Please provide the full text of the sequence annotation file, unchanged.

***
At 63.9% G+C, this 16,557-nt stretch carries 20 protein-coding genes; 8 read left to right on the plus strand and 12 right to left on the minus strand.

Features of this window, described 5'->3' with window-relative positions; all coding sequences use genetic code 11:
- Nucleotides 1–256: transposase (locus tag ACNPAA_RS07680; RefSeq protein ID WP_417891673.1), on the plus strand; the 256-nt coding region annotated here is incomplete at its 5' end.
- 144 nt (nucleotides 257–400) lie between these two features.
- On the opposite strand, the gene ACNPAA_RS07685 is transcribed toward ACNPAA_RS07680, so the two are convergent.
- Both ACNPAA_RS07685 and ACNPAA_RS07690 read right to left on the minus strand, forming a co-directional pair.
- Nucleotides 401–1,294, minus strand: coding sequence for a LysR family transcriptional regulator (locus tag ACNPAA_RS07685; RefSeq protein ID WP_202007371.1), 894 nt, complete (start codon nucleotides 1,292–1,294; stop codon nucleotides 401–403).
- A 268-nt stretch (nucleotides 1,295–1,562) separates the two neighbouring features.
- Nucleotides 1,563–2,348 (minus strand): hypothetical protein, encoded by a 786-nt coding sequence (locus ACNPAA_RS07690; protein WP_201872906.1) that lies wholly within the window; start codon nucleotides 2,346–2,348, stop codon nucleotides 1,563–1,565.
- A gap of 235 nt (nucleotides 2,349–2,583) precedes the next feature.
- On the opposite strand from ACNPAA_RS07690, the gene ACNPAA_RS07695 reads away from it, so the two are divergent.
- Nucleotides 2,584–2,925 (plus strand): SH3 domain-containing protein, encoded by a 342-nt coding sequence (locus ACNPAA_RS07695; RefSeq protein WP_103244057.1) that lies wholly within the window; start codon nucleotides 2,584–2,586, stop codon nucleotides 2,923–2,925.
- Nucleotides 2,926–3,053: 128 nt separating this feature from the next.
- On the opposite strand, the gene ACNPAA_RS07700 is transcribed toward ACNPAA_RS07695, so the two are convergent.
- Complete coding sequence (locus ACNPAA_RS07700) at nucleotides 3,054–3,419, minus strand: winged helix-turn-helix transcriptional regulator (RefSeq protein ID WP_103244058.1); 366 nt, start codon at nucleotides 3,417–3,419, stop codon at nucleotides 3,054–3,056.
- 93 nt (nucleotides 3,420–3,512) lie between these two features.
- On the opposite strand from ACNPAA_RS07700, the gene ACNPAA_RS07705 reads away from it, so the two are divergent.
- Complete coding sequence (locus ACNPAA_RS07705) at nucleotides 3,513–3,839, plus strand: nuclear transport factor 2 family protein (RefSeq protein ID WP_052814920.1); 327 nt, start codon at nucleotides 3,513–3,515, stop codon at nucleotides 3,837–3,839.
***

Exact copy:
At 63.9% G+C, this 16,557-nt stretch carries 20 protein-coding genes; 8 read left to right on the plus strand and 12 right to left on the minus strand.

Features of this window, described 5'->3' with window-relative positions; all coding sequences use genetic code 11:
- Nucleotides 1–256: transposase (locus tag ACNPAA_RS07680; RefSeq protein ID WP_417891673.1), on the plus strand; the 256-nt coding region annotated here is incomplete at its 5' end.
- 144 nt (nucleotides 257–400) lie between these two features.
- On the opposite strand, the gene ACNPAA_RS07685 is transcribed toward ACNPAA_RS07680, so the two are convergent.
- Both ACNPAA_RS07685 and ACNPAA_RS07690 read right to left on the minus strand, forming a co-directional pair.
- Nucleotides 401–1,294, minus strand: coding sequence for a LysR family transcriptional regulator (locus tag ACNPAA_RS07685; RefSeq protein ID WP_202007371.1), 894 nt, complete (start codon nucleotides 1,292–1,294; stop codon nucleotides 401–403).
- A 268-nt stretch (nucleotides 1,295–1,562) separates the two neighbouring features.
- Nucleotides 1,563–2,348 (minus strand): hypothetical protein, encoded by a 786-nt coding sequence (locus ACNPAA_RS07690; protein WP_201872906.1) that lies wholly within the window; start codon nucleotides 2,346–2,348, stop codon nucleotides 1,563–1,565.
- A gap of 235 nt (nucleotides 2,349–2,583) precedes the next feature.
- On the opposite strand from ACNPAA_RS07690, the gene ACNPAA_RS07695 reads away from it, so the two are divergent.
- Nucleotides 2,584–2,925 (plus strand): SH3 domain-containing protein, encoded by a 342-nt coding sequence (locus ACNPAA_RS07695; RefSeq protein WP_103244057.1) that lies wholly within the window; start codon nucleotides 2,584–2,586, stop codon nucleotides 2,923–2,925.
- Nucleotides 2,926–3,053: 128 nt separating this feature from the next.
- On the opposite strand, the gene ACNPAA_RS07700 is transcribed toward ACNPAA_RS07695, so the two are convergent.
- Complete coding sequence (locus ACNPAA_RS07700) at nucleotides 3,054–3,419, minus strand: winged helix-turn-helix transcriptional regulator (RefSeq protein ID WP_103244058.1); 366 nt, start codon at nucleotides 3,417–3,419, stop codon at nucleotides 3,054–3,056.
- 93 nt (nucleotides 3,420–3,512) lie between these two features.
- On the opposite strand from ACNPAA_RS07700, the gene ACNPAA_RS07705 reads away from it, so the two are divergent.
- Complete coding sequence (locus ACNPAA_RS07705) at nucleotides 3,513–3,839, plus strand: nuclear transport factor 2 family protein (RefSeq protein ID WP_052814920.1); 327 nt, start codon at nucleotides 3,513–3,515, stop codon at nucleotides 3,837–3,839.